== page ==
They are: good writing skills; ability to relate your personal experience; honesty; humility; faith; and confidence in the communication of its message, without being arrogant, preachy, defensive, but in confident in quiet assurance, and without rationale or apology.
Or you could boil it all down to: Write like Elizabeth Gilbert.
Patricia Hampl says strong spiritual writing is “allergic to pietism.” Amen to that! Hampl (Virgin Time; I Could Tell You Stories, Essays on Memory & Imagination) was one of the guest editors in the Best American Spiritual Writing series that I mentioned in my previous post. The real hallmark of authentic spiritual writing, Hampl says, is that it’s filled with questions.
Outside of the sacred texts and religious classics comprising the western canon alone—a wealth of philosophical, theological, and literary texts that have enriched us for centuries and will always enrich us—it’s easy to see why so many people can be turned off by some of what is passed off as spiritual writing in the publishing marketplace.
The problem with spiritual writing, though, is that it can be so damn uninspiring.
According to an EPL review in The Telegraph, finding oneself and searching for groundedness and centeredness has made it into the mainstream, part of the commodification of spiritual enlightenment. Didn’t the same thing happen in the 1960s when lots of writing appeared with Buddhist themes and from poets communing with nature under the northern California redwoods? Didn’t a wave of spiritual writing surface in the mainstream back then, too?
Individual readers still need to sort through the stories to find the ones that feel most spiritually authentic and vital to them.
As a writer, I think about some of the advice I’ve heard from judges on “The Voice.” Here’s what they’ve told contestants who are striving to be superstars: “You gotta reach into your gut and find the hunger within. It’s the imperfections we’re looking for. Get to the heart and feel every word you sing. Don’t run past you. Don’t outshine. Don’t trill to impress. Don’t let a note come out of you, you don’t really mean.”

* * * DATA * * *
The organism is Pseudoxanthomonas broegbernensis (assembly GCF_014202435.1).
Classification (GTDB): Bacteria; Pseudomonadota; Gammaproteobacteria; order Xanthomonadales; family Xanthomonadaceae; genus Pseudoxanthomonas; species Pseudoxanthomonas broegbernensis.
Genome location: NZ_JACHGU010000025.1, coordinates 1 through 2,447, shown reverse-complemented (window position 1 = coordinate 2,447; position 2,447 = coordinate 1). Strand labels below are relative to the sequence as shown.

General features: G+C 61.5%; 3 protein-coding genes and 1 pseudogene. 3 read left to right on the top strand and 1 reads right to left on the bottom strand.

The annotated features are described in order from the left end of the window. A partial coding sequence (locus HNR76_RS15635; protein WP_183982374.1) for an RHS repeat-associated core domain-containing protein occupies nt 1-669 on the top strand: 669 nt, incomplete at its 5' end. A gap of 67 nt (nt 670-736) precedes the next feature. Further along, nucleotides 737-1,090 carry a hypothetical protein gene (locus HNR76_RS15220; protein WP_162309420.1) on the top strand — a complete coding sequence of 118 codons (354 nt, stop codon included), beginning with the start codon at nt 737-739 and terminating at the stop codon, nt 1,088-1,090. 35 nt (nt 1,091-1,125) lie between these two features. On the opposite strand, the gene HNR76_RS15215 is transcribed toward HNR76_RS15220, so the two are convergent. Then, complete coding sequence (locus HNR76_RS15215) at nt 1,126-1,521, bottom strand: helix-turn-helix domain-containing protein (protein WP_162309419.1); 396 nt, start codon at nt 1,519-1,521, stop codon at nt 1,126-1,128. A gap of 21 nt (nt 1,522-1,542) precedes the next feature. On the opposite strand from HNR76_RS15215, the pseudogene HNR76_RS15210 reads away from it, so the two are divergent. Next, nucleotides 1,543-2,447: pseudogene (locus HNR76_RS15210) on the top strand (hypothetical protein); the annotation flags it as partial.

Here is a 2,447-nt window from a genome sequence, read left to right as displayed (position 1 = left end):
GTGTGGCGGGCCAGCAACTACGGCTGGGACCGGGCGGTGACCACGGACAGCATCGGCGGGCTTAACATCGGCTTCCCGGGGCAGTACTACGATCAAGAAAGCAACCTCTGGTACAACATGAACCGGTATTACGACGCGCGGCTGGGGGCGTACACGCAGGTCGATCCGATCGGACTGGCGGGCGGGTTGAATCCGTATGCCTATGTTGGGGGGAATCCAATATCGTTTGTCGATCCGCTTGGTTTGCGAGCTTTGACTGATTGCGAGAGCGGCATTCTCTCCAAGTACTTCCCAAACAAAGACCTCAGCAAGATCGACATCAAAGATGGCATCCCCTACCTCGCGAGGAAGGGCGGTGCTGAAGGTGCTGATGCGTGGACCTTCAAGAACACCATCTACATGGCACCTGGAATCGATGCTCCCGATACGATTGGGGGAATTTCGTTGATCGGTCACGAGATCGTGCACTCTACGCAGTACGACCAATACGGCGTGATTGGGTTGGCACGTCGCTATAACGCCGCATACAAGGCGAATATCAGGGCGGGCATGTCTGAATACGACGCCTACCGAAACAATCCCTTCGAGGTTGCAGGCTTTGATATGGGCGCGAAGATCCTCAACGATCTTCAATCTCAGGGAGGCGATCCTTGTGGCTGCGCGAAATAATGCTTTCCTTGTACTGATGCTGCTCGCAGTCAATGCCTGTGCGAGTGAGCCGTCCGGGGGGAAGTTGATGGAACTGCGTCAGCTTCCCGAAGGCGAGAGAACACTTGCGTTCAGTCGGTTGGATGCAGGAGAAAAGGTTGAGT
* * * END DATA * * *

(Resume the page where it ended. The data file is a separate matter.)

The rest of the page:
The inner matter, matters. It matters when you sing, and it matters when you write or paint or compose music. Authenticity matters. Imperfections matter. Don’t trill to impress your audience. And don’t fabricate a spiritual or religious awakening because of market dictates. Be exactly who you are. Write from the center of doubt and uncertainty.
Elizabeth Gilbert had her journalistic pulse on something very important. Readers are drawn to intimate stories told well about the lives we angst-filled moderns are living today. We want to see how others cope, struggle, and challenge themselves as they travel down their chosen spiritual paths—whether it involves the pleasure of eating pistachio gelato or not.
While in Italy, I visited the Uffizi Gallery in Florence with its famous collection of Botticelli, Tintoretto, and DaVinci art collections. The sculptures and paintings completely overwhelmed me, as did everything in Italy. As I was exiting the Uffizi, I came upon a glass case and stopped cold when I beheld its contents: a huge, leather-bound volume of Dante’s Divine Comedy, an exquisite medieval manuscript, hand-illustrated and dated from 1390.
Dante Aligihieri. Now there’s a writer whose spiritual journey packed some emotional wallop and depth.
Kathleen Tarr is a long-time Alaskan and was the first program coordinator of UAA’s new low-residency MFA Program from 2007-2011. Her work has appeared in Creative Nonfiction, Alaska Airlines Magazine, Cirque, 49 Writers, TriQuarterly, and is forthcoming in The Sewanee Review. She is a founding member of 49 Writers and has taught creative writing at UAA and the University of Pittsburgh.